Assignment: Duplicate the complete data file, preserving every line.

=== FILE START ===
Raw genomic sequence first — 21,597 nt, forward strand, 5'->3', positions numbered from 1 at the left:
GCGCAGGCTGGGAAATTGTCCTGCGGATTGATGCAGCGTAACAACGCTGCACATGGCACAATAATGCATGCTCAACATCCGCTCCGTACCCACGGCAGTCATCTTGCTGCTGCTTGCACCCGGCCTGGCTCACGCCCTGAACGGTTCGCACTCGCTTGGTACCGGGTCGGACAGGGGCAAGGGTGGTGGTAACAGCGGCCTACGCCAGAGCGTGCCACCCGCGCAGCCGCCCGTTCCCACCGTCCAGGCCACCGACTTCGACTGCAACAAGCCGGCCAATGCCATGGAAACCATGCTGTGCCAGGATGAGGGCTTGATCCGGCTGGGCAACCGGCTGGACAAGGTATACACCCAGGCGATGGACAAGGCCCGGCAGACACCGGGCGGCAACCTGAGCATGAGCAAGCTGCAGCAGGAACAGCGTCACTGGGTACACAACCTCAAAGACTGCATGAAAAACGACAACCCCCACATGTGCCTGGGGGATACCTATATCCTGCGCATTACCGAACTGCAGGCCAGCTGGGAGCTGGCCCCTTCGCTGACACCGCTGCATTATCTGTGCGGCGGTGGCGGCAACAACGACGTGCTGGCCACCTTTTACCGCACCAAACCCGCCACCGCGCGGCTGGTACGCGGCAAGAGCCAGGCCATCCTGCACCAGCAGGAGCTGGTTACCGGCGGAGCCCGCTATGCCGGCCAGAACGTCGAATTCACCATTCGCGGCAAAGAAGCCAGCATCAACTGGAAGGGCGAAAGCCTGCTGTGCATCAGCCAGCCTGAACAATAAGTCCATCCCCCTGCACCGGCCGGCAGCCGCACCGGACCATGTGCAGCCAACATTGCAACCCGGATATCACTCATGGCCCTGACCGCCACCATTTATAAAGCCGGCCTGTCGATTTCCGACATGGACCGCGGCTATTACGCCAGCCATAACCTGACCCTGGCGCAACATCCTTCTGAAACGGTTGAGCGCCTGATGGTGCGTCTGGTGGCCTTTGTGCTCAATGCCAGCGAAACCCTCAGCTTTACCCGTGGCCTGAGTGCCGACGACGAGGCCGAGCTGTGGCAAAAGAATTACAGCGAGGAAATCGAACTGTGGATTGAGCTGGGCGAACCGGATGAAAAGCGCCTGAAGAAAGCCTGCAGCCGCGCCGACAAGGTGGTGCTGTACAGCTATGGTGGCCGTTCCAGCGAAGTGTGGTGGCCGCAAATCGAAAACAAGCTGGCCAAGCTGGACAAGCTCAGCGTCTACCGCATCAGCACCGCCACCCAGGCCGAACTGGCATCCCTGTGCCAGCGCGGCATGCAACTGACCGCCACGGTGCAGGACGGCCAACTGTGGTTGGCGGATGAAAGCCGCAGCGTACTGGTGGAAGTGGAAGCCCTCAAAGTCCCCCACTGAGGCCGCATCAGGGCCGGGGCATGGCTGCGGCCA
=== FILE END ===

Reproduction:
Raw genomic sequence first — 21,597 nt, forward strand, 5'->3', positions numbered from 1 at the left:
GCGCAGGCTGGGAAATTGTCCTGCGGATTGATGCAGCGTAACAACGCTGCACATGGCACAATAATGCATGCTCAACATCCGCTCCGTACCCACGGCAGTCATCTTGCTGCTGCTTGCACCCGGCCTGGCTCACGCCCTGAACGGTTCGCACTCGCTTGGTACCGGGTCGGACAGGGGCAAGGGTGGTGGTAACAGCGGCCTACGCCAGAGCGTGCCACCCGCGCAGCCGCCCGTTCCCACCGTCCAGGCCACCGACTTCGACTGCAACAAGCCGGCCAATGCCATGGAAACCATGCTGTGCCAGGATGAGGGCTTGATCCGGCTGGGCAACCGGCTGGACAAGGTATACACCCAGGCGATGGACAAGGCCCGGCAGACACCGGGCGGCAACCTGAGCATGAGCAAGCTGCAGCAGGAACAGCGTCACTGGGTACACAACCTCAAAGACTGCATGAAAAACGACAACCCCCACATGTGCCTGGGGGATACCTATATCCTGCGCATTACCGAACTGCAGGCCAGCTGGGAGCTGGCCCCTTCGCTGACACCGCTGCATTATCTGTGCGGCGGTGGCGGCAACAACGACGTGCTGGCCACCTTTTACCGCACCAAACCCGCCACCGCGCGGCTGGTACGCGGCAAGAGCCAGGCCATCCTGCACCAGCAGGAGCTGGTTACCGGCGGAGCCCGCTATGCCGGCCAGAACGTCGAATTCACCATTCGCGGCAAAGAAGCCAGCATCAACTGGAAGGGCGAAAGCCTGCTGTGCATCAGCCAGCCTGAACAATAAGTCCATCCCCCTGCACCGGCCGGCAGCCGCACCGGACCATGTGCAGCCAACATTGCAACCCGGATATCACTCATGGCCCTGACCGCCACCATTTATAAAGCCGGCCTGTCGATTTCCGACATGGACCGCGGCTATTACGCCAGCCATAACCTGACCCTGGCGCAACATCCTTCTGAAACGGTTGAGCGCCTGATGGTGCGTCTGGTGGCCTTTGTGCTCAATGCCAGCGAAACCCTCAGCTTTACCCGTGGCCTGAGTGCCGACGACGAGGCCGAGCTGTGGCAAAAGAATTACAGCGAGGAAATCGAACTGTGGATTGAGCTGGGCGAACCGGATGAAAAGCGCCTGAAGAAAGCCTGCAGCCGCGCCGACAAGGTGGTGCTGTACAGCTATGGTGGCCGTTCCAGCGAAGTGTGGTGGCCGCAAATCGAAAACAAGCTGGCCAAGCTGGACAAGCTCAGCGTCTACCGCATCAGCACCGCCACCCAGGCCGAACTGGCATCCCTGTGCCAGCGCGGCATGCAACTGACCGCCACGGTGCAGGACGGCCAACTGTGGTTGGCGGATGAAAGCCGCAGCGTACTGGTGGAAGTGGAAGCCCTCAAAGTCCCCCACTGAGGCCGCATCAGGGCCGGGGCATGGCTGCGGCCA